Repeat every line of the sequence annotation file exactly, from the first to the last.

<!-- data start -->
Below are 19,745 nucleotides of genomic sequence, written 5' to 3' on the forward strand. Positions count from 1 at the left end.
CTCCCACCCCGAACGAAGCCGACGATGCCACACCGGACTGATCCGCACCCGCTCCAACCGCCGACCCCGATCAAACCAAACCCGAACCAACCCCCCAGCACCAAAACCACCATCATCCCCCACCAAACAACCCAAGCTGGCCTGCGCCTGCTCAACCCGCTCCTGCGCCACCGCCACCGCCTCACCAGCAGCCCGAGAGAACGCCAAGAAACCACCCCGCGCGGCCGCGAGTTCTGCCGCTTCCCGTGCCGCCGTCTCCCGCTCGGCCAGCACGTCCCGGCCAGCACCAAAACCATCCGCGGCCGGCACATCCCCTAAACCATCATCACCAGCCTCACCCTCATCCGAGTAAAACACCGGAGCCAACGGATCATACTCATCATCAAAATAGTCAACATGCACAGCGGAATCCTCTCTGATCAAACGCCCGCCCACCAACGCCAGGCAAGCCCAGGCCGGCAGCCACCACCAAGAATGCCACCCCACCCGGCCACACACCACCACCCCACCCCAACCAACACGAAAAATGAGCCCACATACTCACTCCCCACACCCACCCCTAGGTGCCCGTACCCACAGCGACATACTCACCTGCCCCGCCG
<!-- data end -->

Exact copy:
Below are 19,745 nucleotides of genomic sequence, written 5' to 3' on the forward strand. Positions count from 1 at the left end.
CTCCCACCCCGAACGAAGCCGACGATGCCACACCGGACTGATCCGCACCCGCTCCAACCGCCGACCCCGATCAAACCAAACCCGAACCAACCCCCCAGCACCAAAACCACCATCATCCCCCACCAAACAACCCAAGCTGGCCTGCGCCTGCTCAACCCGCTCCTGCGCCACCGCCACCGCCTCACCAGCAGCCCGAGAGAACGCCAAGAAACCACCCCGCGCGGCCGCGAGTTCTGCCGCTTCCCGTGCCGCCGTCTCCCGCTCGGCCAGCACGTCCCGGCCAGCACCAAAACCATCCGCGGCCGGCACATCCCCTAAACCATCATCACCAGCCTCACCCTCATCCGAGTAAAACACCGGAGCCAACGGATCATACTCATCATCAAAATAGTCAACATGCACAGCGGAATCCTCTCTGATCAAACGCCCGCCCACCAACGCCAGGCAAGCCCAGGCCGGCAGCCACCACCAAGAATGCCACCCCACCCGGCCACACACCACCACCCCACCCCAACCAACACGAAAAATGAGCCCACATACTCACTCCCCACACCCACCCCTAGGTGCCCGTACCCACAGCGACATACTCACCTGCCCCGCCG